My Heart Is the Tempest
Chapter 1, page 1:
She was a furious rage walking. Wherever Sycorax went, a flaring wind moved along with her, some obscure energy steaming off her whole body. Not the jolly frozen wind Niveal inhabitants were accustomed to, but different and disturbing, something which surely was malignant. It had to be, for it was as hot as the strange airs and fires mentioned in tales of imaginary places, fabrications of the mind where alien shades spelled “crimson” and “coal” haunted people with their scourge and snow and ice didn’t exist.
Pearlescent clarity was all to see in the real world. One never found anything but ice, snow and rocks layer upon layer, in a mirror-like truth. Since the beginning of time, when the Lady of Snow, Neve, was impregnated with white flakes by strikes of thunder and lightning, giving birth to the first immaculate beings, life was pure whiteness shining endlessly.
Their appearance proved it: white crystal pupils, snow icy hair, alabaster skin, proudly boasting translucent butterfly wings once pupated into adulthood, all the rightful children of Niveal were born of snow and ice and relished in cold. No anomaly could live and prosper in their frozen truth.
Yet there she was, this odd Valley of Moss girl boiling all over, forcing an evil hot wind of weird tales into their lives. She had to be sick, she was sick. Sick without remedy. Sycko, they called her, spitting the word out with utter precision as if to wipe clean the shadow she cast on their path while walking.
Outsiders, those dark-haired Valley of Moss descendants were unmistakably barbarians, intruders creeping their way through the snowy crevices of the mountains, engulfing the sacred land in their steps made of tar. One day they would certainly be forced to leave and disappear in the black chasms of the unknown.
Had I been any god of power:
“Life should be a thing of wonder, not a thing of despair!” Sycorax went on, irritated at her mother’s manifest indifference to her grief.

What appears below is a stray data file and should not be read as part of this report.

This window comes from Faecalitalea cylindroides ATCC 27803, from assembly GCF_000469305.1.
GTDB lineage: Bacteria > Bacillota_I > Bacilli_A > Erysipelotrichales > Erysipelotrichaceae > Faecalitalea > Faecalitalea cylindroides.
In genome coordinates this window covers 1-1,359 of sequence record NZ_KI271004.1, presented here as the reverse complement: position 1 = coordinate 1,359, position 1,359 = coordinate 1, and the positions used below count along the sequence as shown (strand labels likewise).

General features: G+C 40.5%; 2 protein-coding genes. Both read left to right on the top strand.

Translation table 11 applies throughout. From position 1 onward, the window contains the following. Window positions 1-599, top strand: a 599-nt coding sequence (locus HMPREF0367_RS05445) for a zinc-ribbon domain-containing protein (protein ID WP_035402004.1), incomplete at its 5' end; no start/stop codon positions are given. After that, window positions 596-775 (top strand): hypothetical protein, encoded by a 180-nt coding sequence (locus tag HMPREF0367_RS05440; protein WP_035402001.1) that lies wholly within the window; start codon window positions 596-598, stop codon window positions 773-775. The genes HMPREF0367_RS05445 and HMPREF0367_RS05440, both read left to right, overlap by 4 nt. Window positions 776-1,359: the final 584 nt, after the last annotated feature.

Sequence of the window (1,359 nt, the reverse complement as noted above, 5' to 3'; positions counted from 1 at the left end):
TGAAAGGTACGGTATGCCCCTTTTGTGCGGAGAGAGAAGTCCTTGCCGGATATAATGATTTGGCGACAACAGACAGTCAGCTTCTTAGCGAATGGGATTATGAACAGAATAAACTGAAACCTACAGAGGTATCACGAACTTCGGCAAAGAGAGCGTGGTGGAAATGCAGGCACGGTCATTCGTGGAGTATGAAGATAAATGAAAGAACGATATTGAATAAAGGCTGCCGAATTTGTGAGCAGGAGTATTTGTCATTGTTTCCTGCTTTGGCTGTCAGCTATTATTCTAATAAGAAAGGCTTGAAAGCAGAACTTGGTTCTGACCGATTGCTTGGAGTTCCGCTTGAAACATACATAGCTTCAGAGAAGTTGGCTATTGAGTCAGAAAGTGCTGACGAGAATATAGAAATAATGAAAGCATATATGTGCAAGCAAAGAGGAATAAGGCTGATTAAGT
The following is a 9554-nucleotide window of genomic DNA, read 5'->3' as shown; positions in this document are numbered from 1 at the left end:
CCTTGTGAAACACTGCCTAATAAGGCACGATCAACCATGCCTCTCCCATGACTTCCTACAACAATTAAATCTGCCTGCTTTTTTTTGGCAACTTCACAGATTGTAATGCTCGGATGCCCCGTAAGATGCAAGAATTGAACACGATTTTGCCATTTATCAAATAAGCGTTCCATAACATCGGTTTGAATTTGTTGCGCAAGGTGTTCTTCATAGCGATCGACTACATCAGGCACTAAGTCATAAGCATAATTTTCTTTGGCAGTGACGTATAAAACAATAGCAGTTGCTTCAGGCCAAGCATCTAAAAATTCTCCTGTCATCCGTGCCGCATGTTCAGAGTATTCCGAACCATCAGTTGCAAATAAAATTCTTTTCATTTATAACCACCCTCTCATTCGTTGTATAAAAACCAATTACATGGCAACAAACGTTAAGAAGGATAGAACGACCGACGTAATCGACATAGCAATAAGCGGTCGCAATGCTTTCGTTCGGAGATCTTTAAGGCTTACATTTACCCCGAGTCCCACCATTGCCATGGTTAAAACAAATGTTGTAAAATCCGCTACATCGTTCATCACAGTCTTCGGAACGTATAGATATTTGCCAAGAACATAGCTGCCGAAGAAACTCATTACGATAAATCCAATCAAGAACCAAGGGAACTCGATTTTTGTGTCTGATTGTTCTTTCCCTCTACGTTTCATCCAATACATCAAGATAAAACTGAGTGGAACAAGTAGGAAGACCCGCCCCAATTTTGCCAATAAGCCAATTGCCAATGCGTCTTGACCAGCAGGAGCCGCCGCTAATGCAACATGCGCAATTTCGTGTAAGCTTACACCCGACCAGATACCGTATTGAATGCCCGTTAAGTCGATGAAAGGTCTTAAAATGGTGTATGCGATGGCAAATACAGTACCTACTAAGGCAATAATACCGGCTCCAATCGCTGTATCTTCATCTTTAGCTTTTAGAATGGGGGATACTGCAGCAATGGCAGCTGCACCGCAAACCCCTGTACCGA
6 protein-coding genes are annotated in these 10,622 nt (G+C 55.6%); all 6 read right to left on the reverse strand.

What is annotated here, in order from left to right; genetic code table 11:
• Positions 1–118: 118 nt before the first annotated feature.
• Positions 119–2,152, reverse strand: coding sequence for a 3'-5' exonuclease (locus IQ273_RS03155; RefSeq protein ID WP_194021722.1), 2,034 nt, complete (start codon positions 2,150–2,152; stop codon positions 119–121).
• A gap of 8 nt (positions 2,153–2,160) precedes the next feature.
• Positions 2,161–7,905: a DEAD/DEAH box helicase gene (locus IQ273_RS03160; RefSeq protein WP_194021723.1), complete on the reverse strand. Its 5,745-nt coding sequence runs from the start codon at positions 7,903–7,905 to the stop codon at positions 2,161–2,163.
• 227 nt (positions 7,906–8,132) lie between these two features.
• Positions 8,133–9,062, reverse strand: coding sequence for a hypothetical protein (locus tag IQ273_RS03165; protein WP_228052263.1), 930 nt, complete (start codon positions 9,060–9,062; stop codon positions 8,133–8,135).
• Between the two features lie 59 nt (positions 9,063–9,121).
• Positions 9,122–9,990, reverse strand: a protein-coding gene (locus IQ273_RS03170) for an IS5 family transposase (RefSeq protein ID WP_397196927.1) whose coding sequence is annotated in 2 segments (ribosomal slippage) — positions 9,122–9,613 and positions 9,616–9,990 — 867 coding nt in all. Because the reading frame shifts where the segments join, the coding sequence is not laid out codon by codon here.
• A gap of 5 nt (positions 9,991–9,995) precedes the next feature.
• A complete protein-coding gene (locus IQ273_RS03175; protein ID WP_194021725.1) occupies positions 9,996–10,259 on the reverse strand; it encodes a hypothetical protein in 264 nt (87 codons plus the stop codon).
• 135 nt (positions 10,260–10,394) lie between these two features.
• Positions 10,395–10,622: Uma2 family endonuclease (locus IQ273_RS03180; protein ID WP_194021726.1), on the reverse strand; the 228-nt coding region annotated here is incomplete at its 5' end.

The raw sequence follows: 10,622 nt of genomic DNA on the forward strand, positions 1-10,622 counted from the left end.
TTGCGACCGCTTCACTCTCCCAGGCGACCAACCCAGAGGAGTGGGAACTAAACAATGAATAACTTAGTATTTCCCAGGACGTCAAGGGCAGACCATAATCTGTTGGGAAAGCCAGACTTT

“But it is, my child, it is,” her father spoke softly as if to calm her, “It is both a thing of wonder and despair.”
“Would you call this land of ice and snow a place of wonder?” Sycorax was about to lose her patience. “Can’t you see this land is nothing but a pit of sorrow? ‘Tis a wall that will soon crush us all!”
She felt her heart hammering, the tempest inside cleaving its way towards the flames in the hearth. How she wished she could command those flames to rain down on everything and dissolve Niveal.
“Nothing will ever crush either you or anyone else here,” Kheba explained, mastering all the patience she could gather. “Niveal is what it is, my dear: a harsh land of cold ice and snow, but also the land where the survivors from the Valley of Moss were allowed to live, not to succumb to the Rise of the Avalanche. There is no other place to go to. Life was destroyed by snow slides many years ago. This is where we belong.”
“There is nothing we can do to change fate,” Amazigh added.
Yet she would not suffer their passive acceptance of anything Niveal was.
Sacha Rosel has a summa cum laude degree in Foreign Languages and Literatures majoring in English and a Master’s degree in Oriental Languages and Civilizations majoring in Chinese, writing her final graduation theses on Restoration playwright and writer Aphra Behn and on five Chinese women writers from the modern era (1927-1949) respectively. She has also had an academic article on Zhang Ailing published. She has been writing for more than twenty years mainly using her mother tongue, Italian. Previous projects include a horror-fantastical novel set in China and inspired by Chinese culture and a lyrical dystopian novel combining mystical daoism and post-structuralist feminist theories. She has worked as a bookshop assistant and an English-to-Italian fiction translator of the World of Warcraft – The War of the Ancients trilogy by Richard Knaak and has been teaching English for the last fifteen years.
She also writes film and book reviews on Thriller Magazine.it, mainly in Italian but occasionally in English too and also has a personal blog in English, where she publishes reviews and/or impressions on books, records, TV series and films. Three of her poems in English, “Flowerseeker”, “Leaves are Waves are Us” and “New Mexico” were published by A Room of Her Own, an American website celebrating women’s creativity.
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